A former director of Israeli military intelligence, Amos Yadlin, is calling for Israelis to give the nuclear negotiations with Iran a chance, saying that a “good agreement” can be reached with Iran. Furthermore, although Iran’s latest moves may appear to be an “an exercise in deceit,” he suggests that “exposing the deceit can yield strategic benefits” for Israel.
Yadlin, who heads the Institute of National Security Studies, published his recommendations on the institute’s web site. He argues that while Israel has pressed long and hard for harsh sanctions, “now that the sanctions have proven themselves as an effective tool for a possible agreement, Israel should not regret the option of solving the crisis by an agreement.”
However, Yadlin believes that the focus must “be on the contents of the agreement rather than the process,” and he suggests ten points that Israel should adopt.
These include adopting a positive attitude towards the negotiations, which are preferable to the military option. However Yadlin also warns that talking is not the goal; an agreement is. Furthermore, Israel must be fully aware of the details of any agreement, and he specifically addresses at length what would and would not be acceptable for Israel in the report.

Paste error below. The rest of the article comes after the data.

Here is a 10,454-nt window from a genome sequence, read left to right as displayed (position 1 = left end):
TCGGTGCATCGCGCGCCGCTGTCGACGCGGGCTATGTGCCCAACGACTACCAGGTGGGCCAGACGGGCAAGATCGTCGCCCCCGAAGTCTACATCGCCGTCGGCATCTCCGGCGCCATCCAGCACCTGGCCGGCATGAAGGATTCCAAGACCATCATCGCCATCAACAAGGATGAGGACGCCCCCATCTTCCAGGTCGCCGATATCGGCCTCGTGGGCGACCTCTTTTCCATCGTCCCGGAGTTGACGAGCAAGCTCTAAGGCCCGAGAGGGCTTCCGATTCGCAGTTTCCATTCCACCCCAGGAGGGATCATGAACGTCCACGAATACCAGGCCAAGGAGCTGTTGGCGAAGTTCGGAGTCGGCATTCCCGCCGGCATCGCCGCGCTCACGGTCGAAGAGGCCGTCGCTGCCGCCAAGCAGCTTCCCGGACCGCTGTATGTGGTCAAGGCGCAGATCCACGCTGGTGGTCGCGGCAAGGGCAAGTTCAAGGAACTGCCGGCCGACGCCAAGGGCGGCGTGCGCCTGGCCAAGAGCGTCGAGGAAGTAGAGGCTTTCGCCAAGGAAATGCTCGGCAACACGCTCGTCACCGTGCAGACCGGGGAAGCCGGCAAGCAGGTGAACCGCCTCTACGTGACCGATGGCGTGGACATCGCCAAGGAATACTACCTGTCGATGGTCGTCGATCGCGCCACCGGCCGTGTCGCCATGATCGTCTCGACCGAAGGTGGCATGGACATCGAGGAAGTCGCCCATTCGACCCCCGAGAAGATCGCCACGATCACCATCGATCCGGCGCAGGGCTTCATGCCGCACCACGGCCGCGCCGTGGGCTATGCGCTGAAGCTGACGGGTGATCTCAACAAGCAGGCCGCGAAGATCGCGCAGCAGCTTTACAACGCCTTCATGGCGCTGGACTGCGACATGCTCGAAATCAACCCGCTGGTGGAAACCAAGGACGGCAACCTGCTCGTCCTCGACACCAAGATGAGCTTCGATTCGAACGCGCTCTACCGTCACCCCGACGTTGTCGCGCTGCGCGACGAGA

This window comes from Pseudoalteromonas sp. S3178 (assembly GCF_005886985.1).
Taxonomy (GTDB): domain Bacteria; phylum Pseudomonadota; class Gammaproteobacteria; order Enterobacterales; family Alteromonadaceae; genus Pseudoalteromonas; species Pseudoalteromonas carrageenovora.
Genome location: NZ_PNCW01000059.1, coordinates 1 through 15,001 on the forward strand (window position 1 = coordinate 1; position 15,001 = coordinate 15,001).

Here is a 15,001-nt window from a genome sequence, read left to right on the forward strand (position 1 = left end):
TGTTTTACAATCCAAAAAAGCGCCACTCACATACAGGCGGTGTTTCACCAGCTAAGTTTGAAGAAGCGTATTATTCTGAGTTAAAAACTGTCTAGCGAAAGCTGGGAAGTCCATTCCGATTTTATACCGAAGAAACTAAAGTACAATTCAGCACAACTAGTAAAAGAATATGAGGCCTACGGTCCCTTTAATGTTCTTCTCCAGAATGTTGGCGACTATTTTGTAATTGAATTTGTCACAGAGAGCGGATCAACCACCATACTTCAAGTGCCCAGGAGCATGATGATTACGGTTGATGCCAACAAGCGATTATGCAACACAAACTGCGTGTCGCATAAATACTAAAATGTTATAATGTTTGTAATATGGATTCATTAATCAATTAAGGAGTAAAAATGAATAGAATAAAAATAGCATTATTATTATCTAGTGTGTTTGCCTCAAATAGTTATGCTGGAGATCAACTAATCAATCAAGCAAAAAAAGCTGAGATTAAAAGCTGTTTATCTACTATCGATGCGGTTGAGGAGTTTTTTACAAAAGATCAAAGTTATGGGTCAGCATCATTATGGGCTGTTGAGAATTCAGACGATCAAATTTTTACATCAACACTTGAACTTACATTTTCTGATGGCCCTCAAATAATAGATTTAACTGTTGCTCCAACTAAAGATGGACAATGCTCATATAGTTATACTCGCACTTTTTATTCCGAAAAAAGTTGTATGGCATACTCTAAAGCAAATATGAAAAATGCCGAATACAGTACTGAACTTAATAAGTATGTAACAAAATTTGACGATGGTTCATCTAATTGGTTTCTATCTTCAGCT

He also stresses the importance of negotiating, because any deal “represents a significantly smaller threat than the dangers inherent in the status quo, which is likely leading to an Iranian bomb or to a military move to forestall it.”
Yadlin argues that the prime minister should determine upfront what the West’s response would be to any future violation of the agreement by Iran, however he also warns that narrowing on any one aspect of the agreement, or drawing a red line, is dangerous.
Yadlin expects that talks with Iran could take one of three paths. The two acceptable paths for Israel would be for Iran to agree to abandon the bomb, or failing to reach a political solution and resolving this by other means. The unacceptable path would be to reach a bad agreement with Iran.
Therefore, he concludes that “It is important to understand, influence, and if possible reach a conclusion on what America’s policy will be if the negotiations fail or the agreement is violated in the future, and how effective levers of influence on Iran – sanctions and a credible military option – can be preserved, as only they are capable of changing the Iranian behaviour.”